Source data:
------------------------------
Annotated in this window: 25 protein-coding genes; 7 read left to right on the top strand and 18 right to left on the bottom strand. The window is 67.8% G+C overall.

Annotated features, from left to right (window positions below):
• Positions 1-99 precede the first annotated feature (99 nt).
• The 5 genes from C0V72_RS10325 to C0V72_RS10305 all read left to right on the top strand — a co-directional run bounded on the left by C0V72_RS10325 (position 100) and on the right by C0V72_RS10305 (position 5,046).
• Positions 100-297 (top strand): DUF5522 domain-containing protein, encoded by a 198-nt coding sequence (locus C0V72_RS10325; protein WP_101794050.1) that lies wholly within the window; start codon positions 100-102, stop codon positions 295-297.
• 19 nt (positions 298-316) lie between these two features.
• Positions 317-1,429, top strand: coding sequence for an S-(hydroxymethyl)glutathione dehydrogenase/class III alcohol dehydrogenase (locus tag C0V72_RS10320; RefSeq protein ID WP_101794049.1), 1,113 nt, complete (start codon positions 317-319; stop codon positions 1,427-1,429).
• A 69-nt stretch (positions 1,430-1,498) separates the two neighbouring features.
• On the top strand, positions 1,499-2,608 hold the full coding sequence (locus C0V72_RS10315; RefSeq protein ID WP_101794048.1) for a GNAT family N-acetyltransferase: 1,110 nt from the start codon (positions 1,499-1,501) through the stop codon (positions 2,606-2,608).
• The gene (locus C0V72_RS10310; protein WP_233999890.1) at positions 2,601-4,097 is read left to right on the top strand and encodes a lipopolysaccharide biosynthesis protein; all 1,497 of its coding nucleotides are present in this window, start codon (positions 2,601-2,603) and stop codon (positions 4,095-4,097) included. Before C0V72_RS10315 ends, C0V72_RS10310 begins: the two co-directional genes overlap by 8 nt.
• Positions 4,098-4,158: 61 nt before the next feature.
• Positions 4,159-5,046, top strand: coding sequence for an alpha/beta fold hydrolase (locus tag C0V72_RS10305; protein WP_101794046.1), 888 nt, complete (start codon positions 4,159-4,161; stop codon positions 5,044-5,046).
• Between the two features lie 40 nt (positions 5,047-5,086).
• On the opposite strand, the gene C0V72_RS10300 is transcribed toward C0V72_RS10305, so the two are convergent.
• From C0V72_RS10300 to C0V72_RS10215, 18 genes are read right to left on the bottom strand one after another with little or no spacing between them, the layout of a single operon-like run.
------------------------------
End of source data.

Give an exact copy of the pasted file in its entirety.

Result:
Annotated in this window: 25 protein-coding genes; 7 read left to right on the top strand and 18 right to left on the bottom strand. The window is 67.8% G+C overall.

Annotated features, from left to right (window positions below):
• Positions 1-99 precede the first annotated feature (99 nt).
• The 5 genes from C0V72_RS10325 to C0V72_RS10305 all read left to right on the top strand — a co-directional run bounded on the left by C0V72_RS10325 (position 100) and on the right by C0V72_RS10305 (position 5,046).
• Positions 100-297 (top strand): DUF5522 domain-containing protein, encoded by a 198-nt coding sequence (locus C0V72_RS10325; protein WP_101794050.1) that lies wholly within the window; start codon positions 100-102, stop codon positions 295-297.
• 19 nt (positions 298-316) lie between these two features.
• Positions 317-1,429, top strand: coding sequence for an S-(hydroxymethyl)glutathione dehydrogenase/class III alcohol dehydrogenase (locus tag C0V72_RS10320; RefSeq protein ID WP_101794049.1), 1,113 nt, complete (start codon positions 317-319; stop codon positions 1,427-1,429).
• A 69-nt stretch (positions 1,430-1,498) separates the two neighbouring features.
• On the top strand, positions 1,499-2,608 hold the full coding sequence (locus C0V72_RS10315; RefSeq protein ID WP_101794048.1) for a GNAT family N-acetyltransferase: 1,110 nt from the start codon (positions 1,499-1,501) through the stop codon (positions 2,606-2,608).
• The gene (locus C0V72_RS10310; protein WP_233999890.1) at positions 2,601-4,097 is read left to right on the top strand and encodes a lipopolysaccharide biosynthesis protein; all 1,497 of its coding nucleotides are present in this window, start codon (positions 2,601-2,603) and stop codon (positions 4,095-4,097) included. Before C0V72_RS10315 ends, C0V72_RS10310 begins: the two co-directional genes overlap by 8 nt.
• Positions 4,098-4,158: 61 nt before the next feature.
• Positions 4,159-5,046, top strand: coding sequence for an alpha/beta fold hydrolase (locus tag C0V72_RS10305; protein WP_101794046.1), 888 nt, complete (start codon positions 4,159-4,161; stop codon positions 5,044-5,046).
• Between the two features lie 40 nt (positions 5,047-5,086).
• On the opposite strand, the gene C0V72_RS10300 is transcribed toward C0V72_RS10305, so the two are convergent.
• From C0V72_RS10300 to C0V72_RS10215, 18 genes are read right to left on the bottom strand one after another with little or no spacing between them, the layout of a single operon-like run.